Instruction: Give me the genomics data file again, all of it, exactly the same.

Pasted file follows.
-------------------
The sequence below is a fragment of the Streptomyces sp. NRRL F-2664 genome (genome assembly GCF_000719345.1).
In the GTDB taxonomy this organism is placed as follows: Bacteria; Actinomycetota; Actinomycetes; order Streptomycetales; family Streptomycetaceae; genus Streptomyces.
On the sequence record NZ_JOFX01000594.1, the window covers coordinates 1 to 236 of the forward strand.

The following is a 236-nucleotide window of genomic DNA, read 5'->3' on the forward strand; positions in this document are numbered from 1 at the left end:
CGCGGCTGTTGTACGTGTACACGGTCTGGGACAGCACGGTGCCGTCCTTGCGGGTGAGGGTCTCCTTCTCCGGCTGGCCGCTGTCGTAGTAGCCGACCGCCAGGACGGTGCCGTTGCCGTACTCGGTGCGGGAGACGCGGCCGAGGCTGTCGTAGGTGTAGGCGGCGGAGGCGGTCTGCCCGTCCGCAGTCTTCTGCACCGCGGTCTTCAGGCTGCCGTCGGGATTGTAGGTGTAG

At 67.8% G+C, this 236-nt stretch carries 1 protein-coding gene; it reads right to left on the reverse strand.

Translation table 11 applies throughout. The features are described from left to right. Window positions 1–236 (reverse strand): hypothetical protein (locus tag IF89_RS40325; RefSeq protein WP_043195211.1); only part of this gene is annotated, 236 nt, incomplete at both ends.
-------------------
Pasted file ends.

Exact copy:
The sequence below is a fragment of the Streptomyces sp. NRRL F-2664 genome (genome assembly GCF_000719345.1).
In the GTDB taxonomy this organism is placed as follows: Bacteria; Actinomycetota; Actinomycetes; order Streptomycetales; family Streptomycetaceae; genus Streptomyces.
On the sequence record NZ_JOFX01000594.1, the window covers coordinates 1 to 236 of the forward strand.

The following is a 236-nucleotide window of genomic DNA, read 5'->3' on the forward strand; positions in this document are numbered from 1 at the left end:
CGCGGCTGTTGTACGTGTACACGGTCTGGGACAGCACGGTGCCGTCCTTGCGGGTGAGGGTCTCCTTCTCCGGCTGGCCGCTGTCGTAGTAGCCGACCGCCAGGACGGTGCCGTTGCCGTACTCGGTGCGGGAGACGCGGCCGAGGCTGTCGTAGGTGTAGGCGGCGGAGGCGGTCTGCCCGTCCGCAGTCTTCTGCACCGCGGTCTTCAGGCTGCCGTCGGGATTGTAGGTGTAG

At 67.8% G+C, this 236-nt stretch carries 1 protein-coding gene; it reads right to left on the reverse strand.

Translation table 11 applies throughout. The features are described from left to right. Window positions 1–236 (reverse strand): hypothetical protein (locus tag IF89_RS40325; RefSeq protein WP_043195211.1); only part of this gene is annotated, 236 nt, incomplete at both ends.